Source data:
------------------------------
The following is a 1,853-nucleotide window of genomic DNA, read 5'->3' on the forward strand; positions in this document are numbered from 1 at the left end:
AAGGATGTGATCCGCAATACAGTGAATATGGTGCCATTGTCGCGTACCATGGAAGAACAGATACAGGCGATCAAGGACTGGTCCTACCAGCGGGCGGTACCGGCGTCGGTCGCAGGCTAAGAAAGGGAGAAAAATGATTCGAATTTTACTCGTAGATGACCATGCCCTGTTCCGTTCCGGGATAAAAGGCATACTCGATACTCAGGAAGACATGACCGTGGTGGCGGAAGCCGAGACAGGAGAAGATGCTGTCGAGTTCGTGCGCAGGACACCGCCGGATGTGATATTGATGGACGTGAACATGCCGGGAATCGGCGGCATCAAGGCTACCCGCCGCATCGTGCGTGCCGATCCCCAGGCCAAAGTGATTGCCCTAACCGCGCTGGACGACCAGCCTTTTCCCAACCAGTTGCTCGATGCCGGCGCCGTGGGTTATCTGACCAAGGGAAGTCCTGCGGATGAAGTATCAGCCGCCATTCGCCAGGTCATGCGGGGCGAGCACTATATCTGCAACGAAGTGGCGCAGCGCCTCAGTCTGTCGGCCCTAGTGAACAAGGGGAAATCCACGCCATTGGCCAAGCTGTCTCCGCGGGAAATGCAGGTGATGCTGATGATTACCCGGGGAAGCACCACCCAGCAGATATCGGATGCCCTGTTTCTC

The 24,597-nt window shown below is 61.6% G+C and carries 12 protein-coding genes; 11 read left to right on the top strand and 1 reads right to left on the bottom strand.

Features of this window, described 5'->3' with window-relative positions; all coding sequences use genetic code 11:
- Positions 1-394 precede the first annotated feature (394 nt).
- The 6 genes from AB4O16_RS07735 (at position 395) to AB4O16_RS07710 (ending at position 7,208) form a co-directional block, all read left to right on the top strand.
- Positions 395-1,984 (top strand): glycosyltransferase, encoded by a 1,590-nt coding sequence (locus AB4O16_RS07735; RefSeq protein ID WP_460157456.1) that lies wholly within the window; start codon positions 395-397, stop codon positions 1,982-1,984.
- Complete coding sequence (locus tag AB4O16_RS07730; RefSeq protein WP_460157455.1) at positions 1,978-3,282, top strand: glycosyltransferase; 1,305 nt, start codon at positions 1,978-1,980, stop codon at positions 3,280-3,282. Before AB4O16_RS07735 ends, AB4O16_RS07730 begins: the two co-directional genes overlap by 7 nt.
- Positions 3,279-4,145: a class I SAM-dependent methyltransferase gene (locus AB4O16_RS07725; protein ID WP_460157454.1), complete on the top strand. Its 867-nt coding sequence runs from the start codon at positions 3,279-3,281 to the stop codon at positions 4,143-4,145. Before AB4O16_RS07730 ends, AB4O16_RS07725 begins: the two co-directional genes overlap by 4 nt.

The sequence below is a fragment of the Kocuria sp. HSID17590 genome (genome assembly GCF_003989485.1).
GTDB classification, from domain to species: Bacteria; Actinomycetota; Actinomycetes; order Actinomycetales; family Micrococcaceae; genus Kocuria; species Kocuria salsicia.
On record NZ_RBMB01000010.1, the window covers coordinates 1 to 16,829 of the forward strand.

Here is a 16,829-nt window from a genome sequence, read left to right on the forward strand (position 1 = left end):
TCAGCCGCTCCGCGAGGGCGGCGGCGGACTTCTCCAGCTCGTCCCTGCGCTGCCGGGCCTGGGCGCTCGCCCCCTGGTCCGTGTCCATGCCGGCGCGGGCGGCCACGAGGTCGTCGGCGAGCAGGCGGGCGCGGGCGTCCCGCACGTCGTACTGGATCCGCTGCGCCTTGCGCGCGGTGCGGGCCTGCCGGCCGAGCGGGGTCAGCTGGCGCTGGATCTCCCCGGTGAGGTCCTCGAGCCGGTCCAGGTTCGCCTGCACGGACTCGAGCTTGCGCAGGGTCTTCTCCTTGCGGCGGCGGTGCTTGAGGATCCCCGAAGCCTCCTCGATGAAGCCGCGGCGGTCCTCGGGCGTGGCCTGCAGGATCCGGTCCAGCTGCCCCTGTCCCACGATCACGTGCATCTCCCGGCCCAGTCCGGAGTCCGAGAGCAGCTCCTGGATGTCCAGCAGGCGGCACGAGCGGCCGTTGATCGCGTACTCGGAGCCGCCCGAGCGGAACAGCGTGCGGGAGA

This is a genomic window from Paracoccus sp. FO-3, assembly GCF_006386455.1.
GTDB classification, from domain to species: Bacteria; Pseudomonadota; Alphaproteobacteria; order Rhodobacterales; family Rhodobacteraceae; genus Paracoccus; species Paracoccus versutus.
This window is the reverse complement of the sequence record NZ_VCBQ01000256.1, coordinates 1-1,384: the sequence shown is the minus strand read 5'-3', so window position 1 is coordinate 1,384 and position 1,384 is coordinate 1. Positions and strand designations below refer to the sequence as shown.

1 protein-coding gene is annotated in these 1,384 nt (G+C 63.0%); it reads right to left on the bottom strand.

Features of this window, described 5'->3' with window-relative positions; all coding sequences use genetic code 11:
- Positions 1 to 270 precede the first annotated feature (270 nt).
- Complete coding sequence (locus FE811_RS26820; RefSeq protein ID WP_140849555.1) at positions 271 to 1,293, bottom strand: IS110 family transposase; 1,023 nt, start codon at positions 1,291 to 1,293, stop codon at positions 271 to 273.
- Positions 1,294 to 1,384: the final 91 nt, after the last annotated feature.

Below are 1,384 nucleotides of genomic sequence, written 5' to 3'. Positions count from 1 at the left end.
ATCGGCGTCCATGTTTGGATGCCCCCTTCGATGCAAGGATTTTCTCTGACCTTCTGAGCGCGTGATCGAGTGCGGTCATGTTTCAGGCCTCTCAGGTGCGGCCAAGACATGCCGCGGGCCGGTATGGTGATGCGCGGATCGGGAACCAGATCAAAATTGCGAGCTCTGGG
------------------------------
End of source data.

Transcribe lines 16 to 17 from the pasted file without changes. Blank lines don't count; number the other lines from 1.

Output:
GTDB classification, from domain to species: Bacteria; Pseudomonadota; Alphaproteobacteria; order Rhodobacterales; family Rhodobacteraceae; genus Paracoccus; species Paracoccus versutus.
This window is the reverse complement of the sequence record NZ_VCBQ01000256.1, coordinates 1-1,384: the sequence shown is the minus strand read 5'-3', so window position 1 is coordinate 1,384 and position 1,384 is coordinate 1. Positions and strand designations below refer to the sequence as shown.